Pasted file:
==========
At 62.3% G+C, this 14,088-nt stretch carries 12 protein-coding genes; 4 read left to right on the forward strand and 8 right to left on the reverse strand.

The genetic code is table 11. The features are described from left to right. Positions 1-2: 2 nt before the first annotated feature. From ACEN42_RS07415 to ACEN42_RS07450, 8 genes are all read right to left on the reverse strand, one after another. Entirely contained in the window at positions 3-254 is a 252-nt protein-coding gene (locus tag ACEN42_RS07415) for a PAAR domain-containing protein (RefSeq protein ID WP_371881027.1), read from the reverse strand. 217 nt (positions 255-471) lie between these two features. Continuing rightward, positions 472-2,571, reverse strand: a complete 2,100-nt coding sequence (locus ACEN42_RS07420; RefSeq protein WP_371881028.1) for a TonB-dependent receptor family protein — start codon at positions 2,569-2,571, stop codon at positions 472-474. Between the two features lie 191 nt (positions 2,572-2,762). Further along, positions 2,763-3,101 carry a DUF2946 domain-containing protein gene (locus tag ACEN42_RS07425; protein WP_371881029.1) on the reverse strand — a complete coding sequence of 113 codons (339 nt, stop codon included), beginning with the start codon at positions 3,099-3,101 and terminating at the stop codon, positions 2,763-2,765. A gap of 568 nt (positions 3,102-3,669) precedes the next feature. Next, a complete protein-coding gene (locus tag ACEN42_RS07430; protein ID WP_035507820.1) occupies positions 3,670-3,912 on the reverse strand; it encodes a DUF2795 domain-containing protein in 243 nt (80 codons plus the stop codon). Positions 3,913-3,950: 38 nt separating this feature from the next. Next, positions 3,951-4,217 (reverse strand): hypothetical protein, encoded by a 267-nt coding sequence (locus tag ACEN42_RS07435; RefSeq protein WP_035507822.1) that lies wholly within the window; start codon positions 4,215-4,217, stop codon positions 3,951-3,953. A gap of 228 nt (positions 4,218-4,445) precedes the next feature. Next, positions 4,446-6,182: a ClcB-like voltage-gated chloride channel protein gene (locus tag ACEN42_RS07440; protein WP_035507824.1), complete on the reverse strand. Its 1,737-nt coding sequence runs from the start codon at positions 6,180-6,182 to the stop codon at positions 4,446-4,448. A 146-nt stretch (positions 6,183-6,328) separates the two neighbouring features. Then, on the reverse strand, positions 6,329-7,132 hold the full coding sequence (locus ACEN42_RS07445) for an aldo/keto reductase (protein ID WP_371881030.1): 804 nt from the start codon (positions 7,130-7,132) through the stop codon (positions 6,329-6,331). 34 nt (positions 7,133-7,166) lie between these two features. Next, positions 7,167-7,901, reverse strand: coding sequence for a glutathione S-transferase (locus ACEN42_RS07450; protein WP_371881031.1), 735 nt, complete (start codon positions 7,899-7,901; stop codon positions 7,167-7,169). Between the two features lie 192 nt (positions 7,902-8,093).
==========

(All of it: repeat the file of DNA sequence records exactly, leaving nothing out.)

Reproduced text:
At 62.3% G+C, this 14,088-nt stretch carries 12 protein-coding genes; 4 read left to right on the forward strand and 8 right to left on the reverse strand.

The genetic code is table 11. The features are described from left to right. Positions 1-2: 2 nt before the first annotated feature. From ACEN42_RS07415 to ACEN42_RS07450, 8 genes are all read right to left on the reverse strand, one after another. Entirely contained in the window at positions 3-254 is a 252-nt protein-coding gene (locus tag ACEN42_RS07415) for a PAAR domain-containing protein (RefSeq protein ID WP_371881027.1), read from the reverse strand. 217 nt (positions 255-471) lie between these two features. Continuing rightward, positions 472-2,571, reverse strand: a complete 2,100-nt coding sequence (locus ACEN42_RS07420; RefSeq protein WP_371881028.1) for a TonB-dependent receptor family protein — start codon at positions 2,569-2,571, stop codon at positions 472-474. Between the two features lie 191 nt (positions 2,572-2,762). Further along, positions 2,763-3,101 carry a DUF2946 domain-containing protein gene (locus tag ACEN42_RS07425; protein WP_371881029.1) on the reverse strand — a complete coding sequence of 113 codons (339 nt, stop codon included), beginning with the start codon at positions 3,099-3,101 and terminating at the stop codon, positions 2,763-2,765. A gap of 568 nt (positions 3,102-3,669) precedes the next feature. Next, a complete protein-coding gene (locus tag ACEN42_RS07430; protein ID WP_035507820.1) occupies positions 3,670-3,912 on the reverse strand; it encodes a DUF2795 domain-containing protein in 243 nt (80 codons plus the stop codon). Positions 3,913-3,950: 38 nt separating this feature from the next. Next, positions 3,951-4,217 (reverse strand): hypothetical protein, encoded by a 267-nt coding sequence (locus tag ACEN42_RS07435; RefSeq protein WP_035507822.1) that lies wholly within the window; start codon positions 4,215-4,217, stop codon positions 3,951-3,953. A gap of 228 nt (positions 4,218-4,445) precedes the next feature. Next, positions 4,446-6,182: a ClcB-like voltage-gated chloride channel protein gene (locus tag ACEN42_RS07440; protein WP_035507824.1), complete on the reverse strand. Its 1,737-nt coding sequence runs from the start codon at positions 6,180-6,182 to the stop codon at positions 4,446-4,448. A 146-nt stretch (positions 6,183-6,328) separates the two neighbouring features. Then, on the reverse strand, positions 6,329-7,132 hold the full coding sequence (locus ACEN42_RS07445) for an aldo/keto reductase (protein ID WP_371881030.1): 804 nt from the start codon (positions 7,130-7,132) through the stop codon (positions 6,329-6,331). 34 nt (positions 7,133-7,166) lie between these two features. Next, positions 7,167-7,901, reverse strand: coding sequence for a glutathione S-transferase (locus ACEN42_RS07450; protein WP_371881031.1), 735 nt, complete (start codon positions 7,899-7,901; stop codon positions 7,167-7,169). Between the two features lie 192 nt (positions 7,902-8,093).